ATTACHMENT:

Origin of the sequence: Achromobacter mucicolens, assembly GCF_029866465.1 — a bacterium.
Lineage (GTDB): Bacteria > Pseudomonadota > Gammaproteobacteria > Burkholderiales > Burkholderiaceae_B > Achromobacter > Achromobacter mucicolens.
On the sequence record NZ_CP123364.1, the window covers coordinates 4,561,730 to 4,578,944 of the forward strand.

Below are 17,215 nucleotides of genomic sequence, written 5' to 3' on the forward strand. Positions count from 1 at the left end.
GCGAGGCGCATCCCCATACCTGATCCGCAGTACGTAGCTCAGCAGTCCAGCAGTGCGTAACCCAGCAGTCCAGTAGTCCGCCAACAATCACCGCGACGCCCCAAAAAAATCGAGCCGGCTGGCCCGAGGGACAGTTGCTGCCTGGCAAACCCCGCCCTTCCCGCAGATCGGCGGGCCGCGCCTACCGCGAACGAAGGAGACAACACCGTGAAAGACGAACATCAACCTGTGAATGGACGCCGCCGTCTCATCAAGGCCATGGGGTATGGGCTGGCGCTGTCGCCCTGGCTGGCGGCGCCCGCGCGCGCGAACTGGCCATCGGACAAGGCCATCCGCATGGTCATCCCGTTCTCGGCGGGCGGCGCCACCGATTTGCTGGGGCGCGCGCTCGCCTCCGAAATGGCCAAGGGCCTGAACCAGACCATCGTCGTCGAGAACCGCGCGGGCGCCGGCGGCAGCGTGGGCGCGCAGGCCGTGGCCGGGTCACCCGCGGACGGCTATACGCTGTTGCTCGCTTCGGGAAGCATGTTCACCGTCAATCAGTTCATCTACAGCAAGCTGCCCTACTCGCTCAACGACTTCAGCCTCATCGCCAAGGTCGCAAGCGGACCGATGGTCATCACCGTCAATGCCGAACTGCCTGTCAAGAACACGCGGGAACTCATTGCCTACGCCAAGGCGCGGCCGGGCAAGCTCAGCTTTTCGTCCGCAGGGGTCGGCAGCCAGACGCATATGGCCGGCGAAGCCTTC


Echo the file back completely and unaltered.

Origin of the sequence: Achromobacter mucicolens, assembly GCF_029866465.1 — a bacterium.
Lineage (GTDB): Bacteria > Pseudomonadota > Gammaproteobacteria > Burkholderiales > Burkholderiaceae_B > Achromobacter > Achromobacter mucicolens.
On the sequence record NZ_CP123364.1, the window covers coordinates 4,561,730 to 4,578,944 of the forward strand.

Below are 17,215 nucleotides of genomic sequence, written 5' to 3' on the forward strand. Positions count from 1 at the left end.
GCGAGGCGCATCCCCATACCTGATCCGCAGTACGTAGCTCAGCAGTCCAGCAGTGCGTAACCCAGCAGTCCAGTAGTCCGCCAACAATCACCGCGACGCCCCAAAAAAATCGAGCCGGCTGGCCCGAGGGACAGTTGCTGCCTGGCAAACCCCGCCCTTCCCGCAGATCGGCGGGCCGCGCCTACCGCGAACGAAGGAGACAACACCGTGAAAGACGAACATCAACCTGTGAATGGACGCCGCCGTCTCATCAAGGCCATGGGGTATGGGCTGGCGCTGTCGCCCTGGCTGGCGGCGCCCGCGCGCGCGAACTGGCCATCGGACAAGGCCATCCGCATGGTCATCCCGTTCTCGGCGGGCGGCGCCACCGATTTGCTGGGGCGCGCGCTCGCCTCCGAAATGGCCAAGGGCCTGAACCAGACCATCGTCGTCGAGAACCGCGCGGGCGCCGGCGGCAGCGTGGGCGCGCAGGCCGTGGCCGGGTCACCCGCGGACGGCTATACGCTGTTGCTCGCTTCGGGAAGCATGTTCACCGTCAATCAGTTCATCTACAGCAAGCTGCCCTACTCGCTCAACGACTTCAGCCTCATCGCCAAGGTCGCAAGCGGACCGATGGTCATCACCGTCAATGCCGAACTGCCTGTCAAGAACACGCGGGAACTCATTGCCTACGCCAAGGCGCGGCCGGGCAAGCTCAGCTTTTCGTCCGCAGGGGTCGGCAGCCAGACGCATATGGCCGGCGAAGCCTTC